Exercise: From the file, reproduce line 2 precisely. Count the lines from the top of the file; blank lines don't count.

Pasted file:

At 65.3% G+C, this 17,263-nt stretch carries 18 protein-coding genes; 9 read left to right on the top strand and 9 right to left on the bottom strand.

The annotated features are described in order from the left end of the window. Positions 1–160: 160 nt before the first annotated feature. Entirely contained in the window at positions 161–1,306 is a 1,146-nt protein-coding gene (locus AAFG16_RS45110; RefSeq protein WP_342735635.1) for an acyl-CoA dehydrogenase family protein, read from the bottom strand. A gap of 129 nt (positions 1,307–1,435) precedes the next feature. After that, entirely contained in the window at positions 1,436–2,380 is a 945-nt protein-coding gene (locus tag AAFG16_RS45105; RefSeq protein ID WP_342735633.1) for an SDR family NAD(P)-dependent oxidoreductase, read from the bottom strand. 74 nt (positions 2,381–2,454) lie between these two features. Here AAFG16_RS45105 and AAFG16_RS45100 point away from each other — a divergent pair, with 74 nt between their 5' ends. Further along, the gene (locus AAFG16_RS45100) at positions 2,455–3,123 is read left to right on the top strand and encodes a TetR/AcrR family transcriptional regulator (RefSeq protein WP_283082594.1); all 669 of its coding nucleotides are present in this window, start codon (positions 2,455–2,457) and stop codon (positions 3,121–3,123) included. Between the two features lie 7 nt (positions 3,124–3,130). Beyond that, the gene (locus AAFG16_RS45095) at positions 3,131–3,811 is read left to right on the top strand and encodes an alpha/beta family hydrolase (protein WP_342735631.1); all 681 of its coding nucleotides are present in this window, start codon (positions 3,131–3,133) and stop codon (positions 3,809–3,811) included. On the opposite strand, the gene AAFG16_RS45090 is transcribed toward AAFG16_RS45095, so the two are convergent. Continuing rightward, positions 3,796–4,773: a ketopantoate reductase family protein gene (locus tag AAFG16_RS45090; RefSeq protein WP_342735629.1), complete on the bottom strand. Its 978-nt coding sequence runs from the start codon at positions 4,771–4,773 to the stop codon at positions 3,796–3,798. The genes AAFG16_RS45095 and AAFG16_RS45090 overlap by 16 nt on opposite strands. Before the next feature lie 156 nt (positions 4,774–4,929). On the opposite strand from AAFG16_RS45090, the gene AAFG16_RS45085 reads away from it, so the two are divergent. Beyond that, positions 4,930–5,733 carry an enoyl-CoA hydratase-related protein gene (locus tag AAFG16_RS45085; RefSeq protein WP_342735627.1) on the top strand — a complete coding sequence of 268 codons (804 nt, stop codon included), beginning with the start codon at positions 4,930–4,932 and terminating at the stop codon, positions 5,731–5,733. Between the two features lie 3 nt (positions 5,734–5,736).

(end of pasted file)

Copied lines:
The annotated features are described in order from the left end of the window. Positions 1–160: 160 nt before the first annotated feature. Entirely contained in the window at positions 161–1,306 is a 1,146-nt protein-coding gene (locus AAFG16_RS45110; RefSeq protein WP_342735635.1) for an acyl-CoA dehydrogenase family protein, read from the bottom strand. A gap of 129 nt (positions 1,307–1,435) precedes the next feature. After that, entirely contained in the window at positions 1,436–2,380 is a 945-nt protein-coding gene (locus tag AAFG16_RS45105; RefSeq protein ID WP_342735633.1) for an SDR family NAD(P)-dependent oxidoreductase, read from the bottom strand. 74 nt (positions 2,381–2,454) lie between these two features. Here AAFG16_RS45105 and AAFG16_RS45100 point away from each other — a divergent pair, with 74 nt between their 5' ends. Further along, the gene (locus AAFG16_RS45100) at positions 2,455–3,123 is read left to right on the top strand and encodes a TetR/AcrR family transcriptional regulator (RefSeq protein WP_283082594.1); all 669 of its coding nucleotides are present in this window, start codon (positions 2,455–2,457) and stop codon (positions 3,121–3,123) included. Between the two features lie 7 nt (positions 3,124–3,130). Beyond that, the gene (locus AAFG16_RS45095) at positions 3,131–3,811 is read left to right on the top strand and encodes an alpha/beta family hydrolase (protein WP_342735631.1); all 681 of its coding nucleotides are present in this window, start codon (positions 3,131–3,133) and stop codon (positions 3,809–3,811) included. On the opposite strand, the gene AAFG16_RS45090 is transcribed toward AAFG16_RS45095, so the two are convergent. Continuing rightward, positions 3,796–4,773: a ketopantoate reductase family protein gene (locus tag AAFG16_RS45090; RefSeq protein WP_342735629.1), complete on the bottom strand. Its 978-nt coding sequence runs from the start codon at positions 4,771–4,773 to the stop codon at positions 3,796–3,798. The genes AAFG16_RS45095 and AAFG16_RS45090 overlap by 16 nt on opposite strands. Before the next feature lie 156 nt (positions 4,774–4,929). On the opposite strand from AAFG16_RS45090, the gene AAFG16_RS45085 reads away from it, so the two are divergent. Beyond that, positions 4,930–5,733 carry an enoyl-CoA hydratase-related protein gene (locus tag AAFG16_RS45085; RefSeq protein WP_342735627.1) on the top strand — a complete coding sequence of 268 codons (804 nt, stop codon included), beginning with the start codon at positions 4,930–4,932 and terminating at the stop codon, positions 5,731–5,733. Between the two features lie 3 nt (positions 5,734–5,736).